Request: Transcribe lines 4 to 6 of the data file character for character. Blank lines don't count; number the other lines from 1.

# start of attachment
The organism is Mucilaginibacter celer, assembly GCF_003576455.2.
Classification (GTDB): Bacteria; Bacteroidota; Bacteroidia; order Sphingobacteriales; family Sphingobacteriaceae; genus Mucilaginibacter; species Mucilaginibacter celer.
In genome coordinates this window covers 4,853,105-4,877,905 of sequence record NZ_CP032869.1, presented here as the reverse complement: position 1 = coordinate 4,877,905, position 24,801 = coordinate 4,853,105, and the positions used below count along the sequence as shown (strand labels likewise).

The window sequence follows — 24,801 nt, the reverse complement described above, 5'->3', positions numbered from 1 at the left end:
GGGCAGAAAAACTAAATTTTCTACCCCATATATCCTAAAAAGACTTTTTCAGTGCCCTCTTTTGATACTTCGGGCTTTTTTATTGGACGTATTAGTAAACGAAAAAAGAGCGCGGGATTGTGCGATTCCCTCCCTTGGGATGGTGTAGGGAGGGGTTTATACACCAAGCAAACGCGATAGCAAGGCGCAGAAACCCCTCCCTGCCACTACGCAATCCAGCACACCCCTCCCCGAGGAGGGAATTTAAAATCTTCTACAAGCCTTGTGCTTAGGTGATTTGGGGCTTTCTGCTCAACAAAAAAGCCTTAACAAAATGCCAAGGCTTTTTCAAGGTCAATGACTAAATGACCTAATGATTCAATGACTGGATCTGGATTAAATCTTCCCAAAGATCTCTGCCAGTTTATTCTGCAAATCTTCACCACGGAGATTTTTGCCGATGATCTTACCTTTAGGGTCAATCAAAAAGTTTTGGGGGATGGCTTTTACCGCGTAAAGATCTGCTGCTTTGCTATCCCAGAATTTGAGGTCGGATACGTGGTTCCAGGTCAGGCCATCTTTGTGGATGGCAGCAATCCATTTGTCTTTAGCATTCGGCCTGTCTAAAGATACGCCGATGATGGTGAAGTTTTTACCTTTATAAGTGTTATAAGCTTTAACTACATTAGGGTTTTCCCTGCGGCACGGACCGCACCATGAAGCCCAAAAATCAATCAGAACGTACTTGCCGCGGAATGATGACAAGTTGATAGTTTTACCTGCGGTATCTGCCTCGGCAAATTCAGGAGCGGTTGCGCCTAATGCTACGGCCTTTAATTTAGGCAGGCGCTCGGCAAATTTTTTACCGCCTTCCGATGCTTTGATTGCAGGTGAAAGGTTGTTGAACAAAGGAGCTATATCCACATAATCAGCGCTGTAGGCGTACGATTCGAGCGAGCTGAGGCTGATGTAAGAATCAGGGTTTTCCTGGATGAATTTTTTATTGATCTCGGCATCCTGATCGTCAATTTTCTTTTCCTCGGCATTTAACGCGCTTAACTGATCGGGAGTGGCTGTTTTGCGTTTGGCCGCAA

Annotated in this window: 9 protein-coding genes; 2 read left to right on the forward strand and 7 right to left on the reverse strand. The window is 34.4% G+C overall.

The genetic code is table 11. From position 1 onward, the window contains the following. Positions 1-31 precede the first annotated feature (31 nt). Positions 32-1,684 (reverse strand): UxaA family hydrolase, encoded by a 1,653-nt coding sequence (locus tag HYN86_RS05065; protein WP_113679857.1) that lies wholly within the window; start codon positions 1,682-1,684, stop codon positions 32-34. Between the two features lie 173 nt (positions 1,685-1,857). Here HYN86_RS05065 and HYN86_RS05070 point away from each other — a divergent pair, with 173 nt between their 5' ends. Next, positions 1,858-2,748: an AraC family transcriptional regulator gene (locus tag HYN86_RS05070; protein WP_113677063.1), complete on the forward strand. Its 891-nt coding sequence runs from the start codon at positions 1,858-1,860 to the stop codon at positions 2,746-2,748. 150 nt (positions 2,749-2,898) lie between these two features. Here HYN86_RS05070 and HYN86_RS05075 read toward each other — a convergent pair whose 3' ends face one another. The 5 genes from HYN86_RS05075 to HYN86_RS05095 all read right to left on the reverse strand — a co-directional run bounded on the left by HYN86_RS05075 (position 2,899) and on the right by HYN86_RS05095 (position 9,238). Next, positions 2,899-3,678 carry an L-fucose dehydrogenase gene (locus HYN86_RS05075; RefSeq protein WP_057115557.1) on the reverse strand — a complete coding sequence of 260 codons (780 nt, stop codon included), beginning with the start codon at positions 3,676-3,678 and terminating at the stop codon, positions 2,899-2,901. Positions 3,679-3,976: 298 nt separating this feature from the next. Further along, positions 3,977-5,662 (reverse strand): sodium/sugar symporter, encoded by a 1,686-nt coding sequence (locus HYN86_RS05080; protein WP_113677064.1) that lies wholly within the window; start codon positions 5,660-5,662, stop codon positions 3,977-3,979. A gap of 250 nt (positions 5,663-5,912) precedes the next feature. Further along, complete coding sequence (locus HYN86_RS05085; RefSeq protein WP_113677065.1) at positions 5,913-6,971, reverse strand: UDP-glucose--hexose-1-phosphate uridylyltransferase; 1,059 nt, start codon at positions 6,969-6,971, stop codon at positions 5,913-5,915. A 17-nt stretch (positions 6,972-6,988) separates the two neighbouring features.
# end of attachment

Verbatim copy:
The window sequence follows — 24,801 nt, the reverse complement described above, 5'->3', positions numbered from 1 at the left end:
GGGCAGAAAAACTAAATTTTCTACCCCATATATCCTAAAAAGACTTTTTCAGTGCCCTCTTTTGATACTTCGGGCTTTTTTATTGGACGTATTAGTAAACGAAAAAAGAGCGCGGGATTGTGCGATTCCCTCCCTTGGGATGGTGTAGGGAGGGGTTTATACACCAAGCAAACGCGATAGCAAGGCGCAGAAACCCCTCCCTGCCACTACGCAATCCAGCACACCCCTCCCCGAGGAGGGAATTTAAAATCTTCTACAAGCCTTGTGCTTAGGTGATTTGGGGCTTTCTGCTCAACAAAAAAGCCTTAACAAAATGCCAAGGCTTTTTCAAGGTCAATGACTAAATGACCTAATGATTCAATGACTGGATCTGGATTAAATCTTCCCAAAGATCTCTGCCAGTTTATTCTGCAAATCTTCACCACGGAGATTTTTGCCGATGATCTTACCTTTAGGGTCAATCAAAAAGTTTTGGGGGATGGCTTTTACCGCGTAAAGATCTGCTGCTTTGCTATCCCAGAATTTGAGGTCGGATACGTGGTTCCAGGTCAGGCCATCTTTGTGGATGGCAGCAATCCATTTGTCTTTAGCATTCGGCCTGTCTAAAGATACGCCGATGATGGTGAAGTTTTTACCTTTATAAGTGTTATAAGCTTTAACTACATTAGGGTTTTCCCTGCGGCACGGACCGCACCATGAAGCCCAAAAATCAATCAGAACGTACTTGCCGCGGAATGATGACAAGTTGATAGTTTTACCTGCGGTATCTGCCTCGGCAAATTCAGGAGCGGTTGCGCCTAATGCTACGGCCTTTAATTTAGGCAGGCGCTCGGCAAATTTTTTACCGCCTTCCGATGCTTTGATTGCAGGTGAAAGGTTGTTGAACAAAGGAGCTATATCCACATAATCAGCGCTGTAGGCGTACGATTCGAGCGAGCTGAGGCTGATGTAAGAATCAGGGTTTTCCTGGATGAATTTTTTATTGATCTCGGCATCCTGATCGTCAATTTTCTTTTCCTCGGCATTTAACGCGCTTAACTGATCGGGAGTGGCTGTTTTGCGTTTGGCCGCAA

Annotated in this window: 9 protein-coding genes; 2 read left to right on the forward strand and 7 right to left on the reverse strand. The window is 34.4% G+C overall.